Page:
We used sLORETA to measure cerebral activity and identify brain regions, but this technique has spatial limitations. As such, other methods would be needed to precise the spatial characteristics of our results. Second, we have chosen a wide period of adolescence, from 10 to 25 years, and it would be relevant to examine specific neurodevelopmental changes between early and late adolescence. Such a study would enable the results to be replicated with a larger sample size. Hypotheses have been formulated on the cognitive difficulties observed in autism but it would be very interesting to confirm them by directly analyzing the relation between connectivity deficits and ASD symptoms, especially social difficulties. High heterogeneity was described in ASD and other studies would be needed to precise for example the relation between hypo- or hyper-sensitivity to sensory stimuli and connectivity. Finally, our population was composed of high-functioning participants, limiting generalization to adolescents across the spectrum.
We report reduced functional connectivity within and between DMN, SMN, and DAN in the ASD group relative to the TD group in the alpha band. Impaired neural communication within and between the 3-RSN may lead to altered integration and switching between externally oriented information and internally oriented thoughts. Indeed, hypoconnectivity analyses revealed atypicality in integrative brain regions that may account for difficulties in (1) perception (external): somatosensory integration of the environment, (2) cognition (memory, mental representation, attention, etc.) integration of internal representations, and (3) reciprocal influence between external environmental stimuli to internal representations (bottom-up process) and, reversely, between cognition and the body through a top-down process. These possible impairments in the embodiment are interesting to consider and might participate in social abilities: high-level integration required for related self-processing, notably interaction (e.g., nonverbal communication such as gestures, facial expressions, and modulation of timing and intonation of speech) and theory of mind, which requires individuals to switch from a self-perspective to another perspective.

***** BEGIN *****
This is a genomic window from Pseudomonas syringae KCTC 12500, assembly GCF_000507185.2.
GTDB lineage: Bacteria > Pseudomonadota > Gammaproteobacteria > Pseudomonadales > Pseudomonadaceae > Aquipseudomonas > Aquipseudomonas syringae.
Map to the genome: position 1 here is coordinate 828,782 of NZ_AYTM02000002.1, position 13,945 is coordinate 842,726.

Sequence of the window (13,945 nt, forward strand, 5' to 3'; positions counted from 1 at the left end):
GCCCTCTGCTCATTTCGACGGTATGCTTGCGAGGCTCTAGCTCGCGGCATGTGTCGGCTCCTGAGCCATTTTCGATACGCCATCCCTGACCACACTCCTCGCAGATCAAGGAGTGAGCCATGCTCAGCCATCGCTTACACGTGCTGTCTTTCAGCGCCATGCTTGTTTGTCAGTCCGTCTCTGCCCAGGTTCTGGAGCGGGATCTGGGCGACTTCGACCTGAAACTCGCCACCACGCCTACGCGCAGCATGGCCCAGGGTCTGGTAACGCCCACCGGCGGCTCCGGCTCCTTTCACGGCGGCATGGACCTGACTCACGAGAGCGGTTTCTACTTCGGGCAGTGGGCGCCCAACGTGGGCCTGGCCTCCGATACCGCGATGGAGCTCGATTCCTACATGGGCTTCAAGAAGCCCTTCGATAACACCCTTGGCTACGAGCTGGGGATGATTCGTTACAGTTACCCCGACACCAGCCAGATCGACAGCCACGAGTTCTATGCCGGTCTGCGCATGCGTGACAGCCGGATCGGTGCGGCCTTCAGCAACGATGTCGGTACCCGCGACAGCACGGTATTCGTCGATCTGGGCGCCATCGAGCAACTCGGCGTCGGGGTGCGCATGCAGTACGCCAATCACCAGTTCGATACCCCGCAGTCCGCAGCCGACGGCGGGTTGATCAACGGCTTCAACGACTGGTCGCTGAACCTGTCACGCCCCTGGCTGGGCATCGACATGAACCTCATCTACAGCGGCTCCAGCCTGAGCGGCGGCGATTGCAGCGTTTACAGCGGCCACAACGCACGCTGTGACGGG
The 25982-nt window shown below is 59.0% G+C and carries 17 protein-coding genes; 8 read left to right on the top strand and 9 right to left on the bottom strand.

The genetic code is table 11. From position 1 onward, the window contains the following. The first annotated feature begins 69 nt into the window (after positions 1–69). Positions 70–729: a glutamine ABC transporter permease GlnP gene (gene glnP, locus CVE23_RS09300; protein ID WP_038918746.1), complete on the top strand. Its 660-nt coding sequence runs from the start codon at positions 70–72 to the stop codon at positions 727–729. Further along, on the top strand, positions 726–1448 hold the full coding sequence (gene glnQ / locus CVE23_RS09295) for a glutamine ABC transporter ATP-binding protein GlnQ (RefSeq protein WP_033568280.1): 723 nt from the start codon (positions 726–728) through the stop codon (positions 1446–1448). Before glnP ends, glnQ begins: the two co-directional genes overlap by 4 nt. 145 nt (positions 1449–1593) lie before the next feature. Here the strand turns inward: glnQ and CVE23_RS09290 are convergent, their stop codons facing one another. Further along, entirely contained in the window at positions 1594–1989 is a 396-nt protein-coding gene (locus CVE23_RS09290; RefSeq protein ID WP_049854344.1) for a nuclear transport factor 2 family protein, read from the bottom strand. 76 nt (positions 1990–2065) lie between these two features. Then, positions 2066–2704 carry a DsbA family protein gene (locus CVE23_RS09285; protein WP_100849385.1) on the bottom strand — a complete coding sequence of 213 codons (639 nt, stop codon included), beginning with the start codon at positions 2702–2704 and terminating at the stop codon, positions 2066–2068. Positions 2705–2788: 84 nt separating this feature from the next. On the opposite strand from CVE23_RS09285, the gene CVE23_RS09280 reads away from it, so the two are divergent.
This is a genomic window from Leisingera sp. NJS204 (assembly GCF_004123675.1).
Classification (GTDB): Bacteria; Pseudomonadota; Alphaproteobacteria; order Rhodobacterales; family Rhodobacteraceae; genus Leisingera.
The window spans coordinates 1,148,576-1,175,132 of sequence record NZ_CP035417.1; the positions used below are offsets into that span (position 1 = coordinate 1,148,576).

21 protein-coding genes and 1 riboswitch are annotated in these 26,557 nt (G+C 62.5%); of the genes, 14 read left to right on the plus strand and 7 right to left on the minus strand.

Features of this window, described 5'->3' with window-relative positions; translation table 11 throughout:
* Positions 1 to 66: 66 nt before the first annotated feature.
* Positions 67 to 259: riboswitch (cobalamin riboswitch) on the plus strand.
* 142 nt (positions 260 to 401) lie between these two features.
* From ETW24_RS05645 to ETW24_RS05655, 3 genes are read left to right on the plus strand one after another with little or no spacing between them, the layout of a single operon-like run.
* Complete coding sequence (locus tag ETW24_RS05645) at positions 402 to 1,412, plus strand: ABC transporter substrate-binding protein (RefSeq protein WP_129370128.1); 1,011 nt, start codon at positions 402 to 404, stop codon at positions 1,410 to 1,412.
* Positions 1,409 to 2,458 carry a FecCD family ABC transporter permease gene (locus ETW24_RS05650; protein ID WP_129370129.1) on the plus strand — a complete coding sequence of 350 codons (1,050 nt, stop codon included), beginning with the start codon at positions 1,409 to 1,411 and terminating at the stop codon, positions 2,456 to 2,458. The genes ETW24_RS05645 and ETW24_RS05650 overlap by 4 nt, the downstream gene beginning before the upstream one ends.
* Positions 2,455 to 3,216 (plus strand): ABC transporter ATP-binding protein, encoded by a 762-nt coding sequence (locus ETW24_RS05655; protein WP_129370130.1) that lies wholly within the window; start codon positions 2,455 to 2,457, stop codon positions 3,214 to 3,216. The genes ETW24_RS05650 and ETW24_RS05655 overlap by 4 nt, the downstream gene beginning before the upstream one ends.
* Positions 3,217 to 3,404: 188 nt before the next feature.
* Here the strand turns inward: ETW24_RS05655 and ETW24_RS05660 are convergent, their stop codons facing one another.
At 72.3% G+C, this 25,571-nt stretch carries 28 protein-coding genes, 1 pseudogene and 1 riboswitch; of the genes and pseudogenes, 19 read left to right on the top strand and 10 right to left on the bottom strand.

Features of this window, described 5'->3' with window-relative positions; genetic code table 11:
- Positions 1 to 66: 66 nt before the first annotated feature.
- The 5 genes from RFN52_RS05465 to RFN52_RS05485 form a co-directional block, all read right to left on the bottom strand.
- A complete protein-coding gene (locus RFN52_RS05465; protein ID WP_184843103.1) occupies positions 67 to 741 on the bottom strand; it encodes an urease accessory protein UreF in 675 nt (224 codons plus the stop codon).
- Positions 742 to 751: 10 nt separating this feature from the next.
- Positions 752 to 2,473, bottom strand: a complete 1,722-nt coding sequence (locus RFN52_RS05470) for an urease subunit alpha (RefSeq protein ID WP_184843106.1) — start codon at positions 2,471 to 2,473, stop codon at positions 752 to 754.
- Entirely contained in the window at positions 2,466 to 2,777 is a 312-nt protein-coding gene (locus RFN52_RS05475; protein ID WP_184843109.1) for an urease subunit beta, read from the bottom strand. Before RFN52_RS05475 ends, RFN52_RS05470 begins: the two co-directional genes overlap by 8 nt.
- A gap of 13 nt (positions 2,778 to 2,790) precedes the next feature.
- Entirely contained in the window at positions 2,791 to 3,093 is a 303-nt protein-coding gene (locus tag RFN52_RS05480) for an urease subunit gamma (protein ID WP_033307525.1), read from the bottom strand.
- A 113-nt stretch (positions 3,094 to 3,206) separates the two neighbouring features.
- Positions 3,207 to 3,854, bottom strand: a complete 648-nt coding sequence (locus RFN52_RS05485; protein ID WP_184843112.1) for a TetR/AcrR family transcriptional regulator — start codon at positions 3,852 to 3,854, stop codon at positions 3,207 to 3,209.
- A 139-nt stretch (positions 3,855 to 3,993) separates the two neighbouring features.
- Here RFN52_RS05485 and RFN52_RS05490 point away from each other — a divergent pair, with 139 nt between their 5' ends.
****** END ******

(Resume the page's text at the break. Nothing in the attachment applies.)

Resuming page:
Availability of data and materials
The datasets used and/or analyzed in the current study are available from the corresponding author upon reasonable request.
Autism Diagnostic Observation Schedule
Autism spectrum quotient
Autism spectrum disorder
Dorsal attention network
Default mode network
Diagnostic and Statistical Manual of Mental Disorders
Functional magnetic resonance imaging
Montreal Neurological Institute
Regions of interest
Standardized low-resolution brain electromagnetic tomography
Statistical non-parametric mapping
American Psychiatric Association. Diagnostic and statistical manual of mental disorders [Internet]. Fifth edition. Arlington, VA: American Psychiatric Association; 2013. Available from: http://psychiatryonline.org/doi/book/10.1176/appi.books.9780890425596. Cited 2016 Nov 2.
Hull L, Petrides KV, Allison C, Smith P, Baron-Cohen S, Lai MC, et al. “Putting on My Best Normal”: social camouflaging in adults with autism spectrum conditions. J Autism Dev Disord. 2017;47(8):2519–34.
O’Reilly C, Lewis JD, Elsabbagh M. Is functional brain connectivity atypical in autism? A systematic review of EEG and MEG studies. PLoS One. 2017;12(5):e0175870.
Wang J, Barstein J, Ethridge LE, Mosconi MW, Takarae Y, Sweeney JA. Resting state EEG abnormalities in autism spectrum disorders. J Neurodev Disord. 2013;5(1):24.
Christoff K, Irving ZC, Fox KCR, Spreng RN, Andrews-Hanna JR. Mind-wandering as spontaneous thought: a dynamic framework. Nat Rev Neurosci. 2016;17(11):718–31.
Edgar JC, Heiken K, Chen YH, Herrington JD, Chow V, Liu S, et al. Resting-state alpha in autism spectrum disorder and alpha associations with thalamic volume. J Autism Dev Disord. 2015;45(3):795–804.
Klimesch W, Sauseng P, Hanslmayr S. EEG alpha oscillations: the inhibition-timing hypothesis. Brain Res Rev. 2007;53(1):63–88.
Neuper C, Pfurtscheller G. Event-related dynamics of cortical rhythms: frequency-specific features and functional correlates. Int J Psychophysiol Off J Int Organ Psychophysiol. 2001;43(1):41–58.
Pfurtscheller G, Stancák A, Neuper C. Event-related synchronization (ERS) in the alpha band--an electrophysiological correlate of cortical idling: a review. Int J Psychophysiol Off J Int Organ Psychophysiol. 1996;24(1–2):39–46.